So you can cast heal with 1 action and restore quite a few Hit Points to a touched target, especially for a single action. This is particularly useful if you cast heal several times in one turn on someone who needs emergency assistance after a critical hit! For 2 actions, you can cast safely from the back lines, and for 3 actions, you can change the area to a burst and heal living creatures while harming undead at the same time. It restores fewer hit points to each target that way, but if you have multiple allies in need of healing, it can be really efficient. This one spell, using heightened effects, combines the effects of all the cure wounds spells in one place.
At the bottom of the stat block, you see what one type of heightened entry looks like. This one gets better proportionally for each spell level above 1st. So a 2nd-level heal spell heals one target for 3d8 + your spellcasting ability modifier, a 3rd-level one heals one target 5d8 + your spellcasting ability modifier, and so on.
But heal is a classic spell chain that you already knew and loved in Pathfinder First Edition and that has already been revealed in tidbits through podcasts. How about its big sister regenerate?
Regenerate Spell 7
Casting Somatic Casting, Verbal Casting
Range touch; Target one willing living creature
Duration 1 minute
The target temporarily gains regeneration 15, which restores 15 Hit Points to it at the start of each of its turns. While it has regeneration, the target can't die from damage and its dying value can't exceed 3. If the target takes acid or fire damage, its regeneration deactivates until after the end of its next turn.
Each time the creature regains Hit Points from regeneration, it also regrows one damaged or ruined organ (if any). During the spell's duration, the creature can also reattach severed body parts by spending an Interact action to hold the body part to the stump.
Heightened (9th) The regeneration increases to 20.
Regenerate was always necessary to restore lost limbs or organs (a rare situation to come up in the game), but the way it worked made it fairly ineffective for use in combat. This version is much more attractive during a fight, particularly if your foe lacks access to acid and fire!
This spell doesn't increase in power incrementally as its level increases (except for being harder to dispel); instead, it has a specific heightened benefit at 9th level.
But what about something you've never seen before? Let's take a look at vampiric exsanguination!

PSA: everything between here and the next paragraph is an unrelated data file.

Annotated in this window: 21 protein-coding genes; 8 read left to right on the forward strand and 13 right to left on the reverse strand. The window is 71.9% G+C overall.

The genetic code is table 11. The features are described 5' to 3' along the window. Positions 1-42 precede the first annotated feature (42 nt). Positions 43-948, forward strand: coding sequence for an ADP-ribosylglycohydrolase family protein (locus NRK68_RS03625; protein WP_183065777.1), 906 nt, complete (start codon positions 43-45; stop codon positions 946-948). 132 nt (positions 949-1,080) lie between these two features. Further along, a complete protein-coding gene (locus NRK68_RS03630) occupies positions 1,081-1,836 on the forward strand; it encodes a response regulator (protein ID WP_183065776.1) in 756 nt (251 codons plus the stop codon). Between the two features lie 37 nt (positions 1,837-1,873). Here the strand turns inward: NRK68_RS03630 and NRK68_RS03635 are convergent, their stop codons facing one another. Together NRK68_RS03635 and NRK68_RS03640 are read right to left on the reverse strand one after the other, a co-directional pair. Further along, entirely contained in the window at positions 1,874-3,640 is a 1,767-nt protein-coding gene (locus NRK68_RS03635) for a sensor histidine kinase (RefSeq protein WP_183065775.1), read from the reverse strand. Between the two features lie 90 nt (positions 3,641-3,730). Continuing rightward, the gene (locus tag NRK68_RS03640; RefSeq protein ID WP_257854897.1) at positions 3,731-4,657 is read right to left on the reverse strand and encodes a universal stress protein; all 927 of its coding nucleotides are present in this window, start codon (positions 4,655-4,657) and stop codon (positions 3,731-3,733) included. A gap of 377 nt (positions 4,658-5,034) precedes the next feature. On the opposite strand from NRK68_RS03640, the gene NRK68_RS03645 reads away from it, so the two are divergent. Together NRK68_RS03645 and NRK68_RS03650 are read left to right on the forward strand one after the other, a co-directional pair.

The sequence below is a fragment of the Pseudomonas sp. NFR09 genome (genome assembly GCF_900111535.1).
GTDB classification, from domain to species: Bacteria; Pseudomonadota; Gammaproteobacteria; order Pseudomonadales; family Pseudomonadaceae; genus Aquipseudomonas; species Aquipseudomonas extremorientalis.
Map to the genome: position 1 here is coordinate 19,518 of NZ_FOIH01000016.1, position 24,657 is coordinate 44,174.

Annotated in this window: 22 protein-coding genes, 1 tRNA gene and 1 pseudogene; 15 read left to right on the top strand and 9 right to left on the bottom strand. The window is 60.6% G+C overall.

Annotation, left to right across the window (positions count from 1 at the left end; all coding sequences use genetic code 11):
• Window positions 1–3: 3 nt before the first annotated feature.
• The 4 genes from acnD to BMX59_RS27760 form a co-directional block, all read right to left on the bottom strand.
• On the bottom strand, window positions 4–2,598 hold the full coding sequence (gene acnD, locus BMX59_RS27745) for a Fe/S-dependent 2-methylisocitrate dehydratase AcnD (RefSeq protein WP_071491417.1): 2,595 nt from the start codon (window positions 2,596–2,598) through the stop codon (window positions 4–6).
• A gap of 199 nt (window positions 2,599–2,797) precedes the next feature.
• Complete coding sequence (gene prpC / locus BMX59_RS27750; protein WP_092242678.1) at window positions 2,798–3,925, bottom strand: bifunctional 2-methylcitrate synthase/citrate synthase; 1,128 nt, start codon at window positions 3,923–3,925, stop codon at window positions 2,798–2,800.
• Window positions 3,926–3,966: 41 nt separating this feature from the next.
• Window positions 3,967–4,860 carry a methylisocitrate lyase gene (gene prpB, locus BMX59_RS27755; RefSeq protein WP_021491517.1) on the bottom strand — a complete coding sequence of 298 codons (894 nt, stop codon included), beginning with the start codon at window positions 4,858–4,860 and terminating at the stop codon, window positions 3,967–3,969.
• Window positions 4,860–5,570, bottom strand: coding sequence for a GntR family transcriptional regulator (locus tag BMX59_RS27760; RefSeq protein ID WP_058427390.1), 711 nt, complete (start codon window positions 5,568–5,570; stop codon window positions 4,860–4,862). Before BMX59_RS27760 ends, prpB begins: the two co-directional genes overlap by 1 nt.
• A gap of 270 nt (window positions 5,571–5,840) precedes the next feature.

Vampiric Exsanguination Spell 6
Death, Necromancy, Negative
Casting Somatic Casting, Verbal Casting
Area 30-foot cone
You draw life force from creatures and send it into your outstretched arms. You deal 10d6 negative damage to all living creatures in the area. As long as at least one creature in the area takes damage, you also gain half that many temporary Hit Points. You lose any remaining temporary Hit Points after 1 minute.
- Success Half damage.
- Critical Success No damage.
- Failure Full damage.
- Critical Failure Double damage.
Heightened (+2) Increase the damage by 3d6.
So we're dealing some reasonable damage in a cone; cone of cold isn't going to be jealous. But the trick here is that if you can get at least one foe (or minion) to critically fail its save against the spell, you gain a huge number of temporary Hit Points! If you're a wizard with a Constitution score of 12, that hapless creature might just provide you nearly 50% more Hit Points (incidentally, if you deal a lot of damage, you could kill a minion who critically fails the save, so use it responsibly). And since you're drawing in life force, guess who gains access to this spell? (Urgathoans rejoice!)
More New Spells
I'm going to close out by giving just the names of a smattering of new spells. What might they do? I'll leave it up to you guys to see what you think!
- Alter reality
- Collective transposition
- Divine inspiration
- Duplicate foe
- Energy aegis
- Mariner's curse
- Moment of renewal
- Moon frenzy
- Nature's enmity
- Primal phenomenon
- Punishing winds
- Spiritual epidemic
- Spiritual guardian
- Tangling creepers
- Unfathomable song